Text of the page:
13 January 2015Beth content that career opened the door for stars of today
Britain’s greatest ever female gymnast Beth is enjoying her retirement content in the knowledge that the sport’s future on these shores is in rude health.
Beth, who announced her retirement on the one-year anniversary of her momentous bronze medal at London 2012 Olympics, has seen the sport’s popularity skyrocket thereafter.
As the first female GB gymnast to win medals at the European and World Championships as well as the Olympics, she blazed a trail which has seen British gymnastics reach unprecedented heights.
The recognition of Claudia Fragapane as BBC Young Sports Personality of the Year and Max Whitlock’s nomination for the major gong show the massive impression the Cheshire native has made.
The triple World champion believes the sport has a massive future, she said: “The future of gymnastics in Great Britain is unbelievable.
“The results from the recent European Championships and Commonwealth Games speak for themselves. That medal tally was unthinkable 10 years ago.”
Beth, whose career spanned over 20 years having commenced training at age seven, took a long time contemplating her exit from the sport and believes the gradual adaptation helped the smooth transition.
One such change was her participation in the 2013 Dancing on Ice competiion. Tweddle, who eventually took top honours with partner Dan Whiston and returned to take third a year later, loved the experience.
She said: “That showed me a different side to life away from being a full-time athlete and the show really brought me out of my shell.”
The 29-year-old looks back fondly on her achievements, which include an incredible 27 medals at major events including 14 golds, and feels that all the hard work was worth it.
“There were a lot of sacrifices but to be honest, I didn’t see it as sacrifices at the time. When I was younger, occasionally I missed out on a few parties,” she added.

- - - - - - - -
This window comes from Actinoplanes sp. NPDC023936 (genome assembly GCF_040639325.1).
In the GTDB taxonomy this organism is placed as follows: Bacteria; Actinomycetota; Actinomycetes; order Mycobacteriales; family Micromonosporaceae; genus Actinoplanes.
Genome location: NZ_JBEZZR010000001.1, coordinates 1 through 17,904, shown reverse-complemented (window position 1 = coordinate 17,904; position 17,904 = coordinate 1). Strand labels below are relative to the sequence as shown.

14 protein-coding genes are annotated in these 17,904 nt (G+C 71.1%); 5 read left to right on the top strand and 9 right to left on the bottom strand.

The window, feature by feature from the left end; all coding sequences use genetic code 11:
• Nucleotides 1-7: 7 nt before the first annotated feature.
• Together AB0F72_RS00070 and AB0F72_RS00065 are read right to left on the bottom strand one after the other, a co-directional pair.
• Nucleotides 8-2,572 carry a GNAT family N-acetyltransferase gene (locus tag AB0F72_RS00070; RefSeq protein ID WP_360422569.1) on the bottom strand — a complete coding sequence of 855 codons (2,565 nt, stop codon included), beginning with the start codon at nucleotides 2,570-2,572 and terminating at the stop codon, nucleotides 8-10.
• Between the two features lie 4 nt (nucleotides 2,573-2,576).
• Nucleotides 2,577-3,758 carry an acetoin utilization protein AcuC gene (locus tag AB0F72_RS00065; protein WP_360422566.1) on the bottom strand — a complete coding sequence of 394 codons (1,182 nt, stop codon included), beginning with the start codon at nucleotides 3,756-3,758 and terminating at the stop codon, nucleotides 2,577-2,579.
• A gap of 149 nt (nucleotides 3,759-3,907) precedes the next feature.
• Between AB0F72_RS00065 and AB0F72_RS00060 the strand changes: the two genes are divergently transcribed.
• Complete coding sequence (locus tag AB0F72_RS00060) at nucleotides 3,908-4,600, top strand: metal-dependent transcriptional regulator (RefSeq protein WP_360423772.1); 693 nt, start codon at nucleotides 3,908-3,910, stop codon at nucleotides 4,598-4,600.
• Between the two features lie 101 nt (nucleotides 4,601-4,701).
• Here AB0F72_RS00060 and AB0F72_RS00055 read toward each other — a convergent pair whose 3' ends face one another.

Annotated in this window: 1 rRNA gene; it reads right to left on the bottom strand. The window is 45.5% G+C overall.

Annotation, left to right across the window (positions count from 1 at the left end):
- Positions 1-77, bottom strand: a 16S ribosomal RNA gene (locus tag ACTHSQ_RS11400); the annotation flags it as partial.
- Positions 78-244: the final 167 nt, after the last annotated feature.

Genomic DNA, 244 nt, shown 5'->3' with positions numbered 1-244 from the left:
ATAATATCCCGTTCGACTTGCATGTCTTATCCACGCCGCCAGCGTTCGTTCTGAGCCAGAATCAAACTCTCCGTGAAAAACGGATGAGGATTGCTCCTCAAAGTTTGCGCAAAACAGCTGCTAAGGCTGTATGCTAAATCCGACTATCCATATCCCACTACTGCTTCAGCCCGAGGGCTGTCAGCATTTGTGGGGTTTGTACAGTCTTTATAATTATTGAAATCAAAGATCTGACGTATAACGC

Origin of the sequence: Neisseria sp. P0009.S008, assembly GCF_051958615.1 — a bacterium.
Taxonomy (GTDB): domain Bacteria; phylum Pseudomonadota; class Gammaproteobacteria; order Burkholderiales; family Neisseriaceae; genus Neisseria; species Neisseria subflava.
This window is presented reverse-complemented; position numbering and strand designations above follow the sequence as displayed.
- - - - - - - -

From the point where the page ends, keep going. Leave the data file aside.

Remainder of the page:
“I have seen and done a lot more than most people my age. I loved competing and I would do it all over again.”
Her three Olympic appearances are special to her but winning bronze in London on the uneven bars will always have a ‘special place’ in her heart.
She said: “To finally achieve my life long dream and to do it on home soil was fantastic, there isn’t really any words that can describe how incredible that experience was.”
Her legacy in the pantheon of Britain’s sporting greats is secure but one of her greatest achievements has been the belief she instilled into the next generation.
“I helped younger gymnasts believe that they too can achieve their goals with a lot of hard work and determination,” Beth said.
She displays the same passion for work in retirement as she did during her career and as director and ambassador of Total Gymnastics she is quickly giving something back to the sport she loves.
The initiative involves helping out at schools and leisure centres affording children the opportunity to take part in gymnastics in positive and enjoyable environment.
Beth, awarded an MBE for her sporting achievements, believes that the key to success is to enjoy your pursuit and shoot for the stars.
She said: “The best piece of advice I can give to any aspiring athlete is to enjoy what you do and remember dreams can and do come true.”
As for the future: “Who knows? At the minute I’m just really enjoying life, doing lots of different things. I will always be involved in gymnastics, which has given me so much throughout my life,” she said.
After a glittering career which kept the British sporting public on the edge of their seats, Beth continues to inspire, even in retirement.